PHOENIX — The top seeds from both the NFC and AFC will face each other in this year’s Super Bowl when the Philadelphia Eagles and Kansas City Chiefs play for the Lombardi Trophy on Sunday at 4:30 p.m. MST at State Farm Stadium in Glendale, Arizona.

Here’s just a few of the storylines from what is expected to be a competitive matchup:

There’s some history in this year’s Super Bowl

History will be made on Sunday when the Eagles and Chiefs play each other.

Kansas City Chiefs coach Andy Reid will become only the fifth head coach to face his former team in the Super Bowl — Reid coached the Eagles from 1999 to 2012 and led them to the Super Bowl once, in the 2004 season. 

“I had 14 great years there, I loved every minute of it. It’s a great organization, and I am still close with the people there,” Reid, who played offensive line at BYU and was a graduate assistant for a year there, said earlier this week. “It’s great to see the kids we drafted that are now veteran players, All-Pro players on that team. I had a chance to give them a hug (Monday) night. Now we go our separate ways, and get ready to play.”  

Sunday’s game also features a pair of firsts: It will be the first time two brothers face each other in the Super Bowl — Kansas City tight end Travis Kelce and Philadelphia center Jason Kelce — and the first time two Black quarterbacks will start against each other in a Super Bowl.

The Chiefs’ Patrick Mahomes is making his third Super Bowl appearance, while the Eagles’ Jalen Hurts is making his Super Bowl debut.

“Think about all the rich history in this game, and to be a part of such a historic moment, it’s special,” Hurts said during Monday’s Super Bowl Opening Night event. “Seven African-American quarterbacks have played in this game (before), and now to go head-to-head, that’s uplifting to the next generation of quarterbacks.

“... The game has evolved, and it continues to evolve before our eyes. It’s a blessing.”

Coincidentally enough, it’s also the first time two Big 12 quarterbacks will face each other in the Super Bowl — Mahomes played at Texas Tech and Hurts at Oklahoma.

Philadelphia Eagles’ Britain Covey walks to practice at the NFL football team’s training facility, Friday, Feb. 3, 2023, in Philadelphia. The Eagles are scheduled to play the Kansas City Chiefs in Sunday’s Super Bowl on Feb. 12, 2023. | Matt Slocum, Associated Press

Another Super Bowl feel-good story for Utah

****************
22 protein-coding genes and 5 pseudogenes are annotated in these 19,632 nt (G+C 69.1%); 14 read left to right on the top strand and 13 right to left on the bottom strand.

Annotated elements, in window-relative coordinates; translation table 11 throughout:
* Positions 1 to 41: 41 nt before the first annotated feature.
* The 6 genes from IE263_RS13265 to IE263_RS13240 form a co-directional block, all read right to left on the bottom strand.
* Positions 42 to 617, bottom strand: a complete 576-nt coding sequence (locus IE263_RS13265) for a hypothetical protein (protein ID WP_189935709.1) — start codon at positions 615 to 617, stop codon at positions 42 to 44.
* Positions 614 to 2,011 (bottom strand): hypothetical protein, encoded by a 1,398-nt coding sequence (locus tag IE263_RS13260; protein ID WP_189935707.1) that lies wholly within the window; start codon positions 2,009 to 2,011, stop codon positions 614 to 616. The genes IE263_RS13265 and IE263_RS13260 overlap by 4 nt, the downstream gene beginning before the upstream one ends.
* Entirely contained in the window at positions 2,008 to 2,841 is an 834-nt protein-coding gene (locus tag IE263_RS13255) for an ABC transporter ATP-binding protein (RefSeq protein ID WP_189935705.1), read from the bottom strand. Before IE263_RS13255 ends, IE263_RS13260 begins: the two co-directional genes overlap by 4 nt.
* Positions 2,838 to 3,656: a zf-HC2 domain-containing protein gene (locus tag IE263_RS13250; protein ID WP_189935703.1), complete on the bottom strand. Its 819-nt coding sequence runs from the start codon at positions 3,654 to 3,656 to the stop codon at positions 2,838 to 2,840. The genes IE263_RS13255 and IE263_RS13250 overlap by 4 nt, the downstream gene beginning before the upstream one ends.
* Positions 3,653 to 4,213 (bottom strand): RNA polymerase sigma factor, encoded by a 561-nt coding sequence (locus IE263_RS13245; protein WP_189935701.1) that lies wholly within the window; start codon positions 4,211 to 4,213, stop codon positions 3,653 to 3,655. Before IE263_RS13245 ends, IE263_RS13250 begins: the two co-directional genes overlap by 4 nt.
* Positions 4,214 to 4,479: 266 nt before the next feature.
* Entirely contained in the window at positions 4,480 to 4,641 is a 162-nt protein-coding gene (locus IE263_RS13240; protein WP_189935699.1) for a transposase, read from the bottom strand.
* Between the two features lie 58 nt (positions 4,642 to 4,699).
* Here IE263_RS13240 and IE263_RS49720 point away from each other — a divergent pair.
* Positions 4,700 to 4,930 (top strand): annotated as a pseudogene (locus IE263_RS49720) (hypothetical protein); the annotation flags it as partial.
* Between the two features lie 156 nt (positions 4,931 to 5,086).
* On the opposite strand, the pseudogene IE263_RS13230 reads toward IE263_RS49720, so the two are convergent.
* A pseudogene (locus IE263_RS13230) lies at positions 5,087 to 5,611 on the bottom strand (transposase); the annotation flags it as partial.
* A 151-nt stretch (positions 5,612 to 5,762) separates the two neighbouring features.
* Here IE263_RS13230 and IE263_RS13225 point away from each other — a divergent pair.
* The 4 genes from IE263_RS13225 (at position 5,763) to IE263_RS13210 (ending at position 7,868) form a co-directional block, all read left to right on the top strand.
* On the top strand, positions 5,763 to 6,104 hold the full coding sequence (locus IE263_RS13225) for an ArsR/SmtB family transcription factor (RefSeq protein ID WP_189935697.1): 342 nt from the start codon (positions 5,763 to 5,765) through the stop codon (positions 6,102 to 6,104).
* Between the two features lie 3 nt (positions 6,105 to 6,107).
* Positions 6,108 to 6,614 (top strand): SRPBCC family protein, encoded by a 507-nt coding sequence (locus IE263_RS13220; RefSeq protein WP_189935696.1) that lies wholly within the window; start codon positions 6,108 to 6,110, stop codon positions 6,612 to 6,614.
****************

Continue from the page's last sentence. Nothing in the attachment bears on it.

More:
Last year, former Utah safety Eric Weddle came out of retirement by signing with the Los Angeles Rams for their playoff run and won a Super Bowl for the first time in his 13-year All-Pro career in the process. 

“Certain things had to happen for me to be in this moment, and to finish it off the way we did is just something you hear out of a book, or a story — a fiction fairy tale you only wish that your name would be a part of it,”  Weddle said after the Rams beat the Cincinnati Bengals 23-20 in last year’s Super Bowl.

“Lucky me, it’s about me, and I’m a world champ now.”

Now, there’s another feel-good Utes story this year in Britain Covey.

Covey went undrafted last April after a stellar career as a wide receiver and return specialist for Kyle Whittingham’s program, though he found his way onto the Eagles’ active roster this season as a return specialist, primarily at punt returner.

This all comes after Covey helped Utah win the Pac-12 championship for the first time and advance to the Rose Bowl in his final season with the Utes.

“What really sticks out with him — and I don’t think it’s going to be a secret to the NFL — is how quick he is. Everyone’s going to see how quick he is, and everyone’s going to remember the plays he made at Utah with his quickness,” Eagles coach Nick Sirianni said about Covey earlier this season.

Covey isn’t expected to have a significant impact on Sunday’s game — he has seven fair catches and no punt returns so far in this year’s playoffs — and he is officially listed as questionable with a hamstring injury that was first reported on Thursday.

With a win Sunday, though, the 5-foot-8, 173-pounder out of Provo (he prepped at Timpview High) would add a Super Bowl ring to his growing legacy.

Kansas City Chiefs wide receiver Marcus Kemp runs on the field in the first half of an NFL football game against the Baltimore Ravens, Sunday, Sept. 19, 2021, in Baltimore. Kemp, who played at Layton High, is back for his third Super Bowl with the Chiefs. | Julio Cortez, Associated Press

Other Utah ties in this year’s Super Bowl

In addition to Covey, there are five other Utah ties on the rosters for the Eagles and Chiefs — all are practice squad guys.

Former Layton High wide receiver Marcus Kemp, a six-year veteran who played collegiately at Hawaii, is at his third Super Bowl with Kansas City in the past four years. 

“I’m enjoying it, and it feels good to be back,” Kemp told the Deseret News Monday night during the Super Bowl’s Opening Night event.

He’s joined on the Chiefs practice squad by two former BYU players in their second year in the NFL, tight end Matt Bushman and safety Zayne Anderson (Stansbury High).